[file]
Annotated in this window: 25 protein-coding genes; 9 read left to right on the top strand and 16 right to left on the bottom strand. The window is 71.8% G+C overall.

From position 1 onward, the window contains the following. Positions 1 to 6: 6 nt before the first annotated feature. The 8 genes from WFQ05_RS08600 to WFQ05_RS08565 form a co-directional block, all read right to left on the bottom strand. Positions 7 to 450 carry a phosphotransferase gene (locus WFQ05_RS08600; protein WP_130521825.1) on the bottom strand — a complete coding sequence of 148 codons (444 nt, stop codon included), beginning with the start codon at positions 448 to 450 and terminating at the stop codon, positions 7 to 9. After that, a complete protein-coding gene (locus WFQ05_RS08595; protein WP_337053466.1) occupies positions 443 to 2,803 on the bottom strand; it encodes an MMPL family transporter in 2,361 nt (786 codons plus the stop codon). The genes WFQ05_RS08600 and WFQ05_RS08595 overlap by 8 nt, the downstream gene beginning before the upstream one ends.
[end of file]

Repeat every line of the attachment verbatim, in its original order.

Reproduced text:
Annotated in this window: 25 protein-coding genes; 9 read left to right on the top strand and 16 right to left on the bottom strand. The window is 71.8% G+C overall.

From position 1 onward, the window contains the following. Positions 1 to 6: 6 nt before the first annotated feature. The 8 genes from WFQ05_RS08600 to WFQ05_RS08565 form a co-directional block, all read right to left on the bottom strand. Positions 7 to 450 carry a phosphotransferase gene (locus WFQ05_RS08600; protein WP_130521825.1) on the bottom strand — a complete coding sequence of 148 codons (444 nt, stop codon included), beginning with the start codon at positions 448 to 450 and terminating at the stop codon, positions 7 to 9. After that, a complete protein-coding gene (locus WFQ05_RS08595; protein WP_337053466.1) occupies positions 443 to 2,803 on the bottom strand; it encodes an MMPL family transporter in 2,361 nt (786 codons plus the stop codon). The genes WFQ05_RS08600 and WFQ05_RS08595 overlap by 8 nt, the downstream gene beginning before the upstream one ends.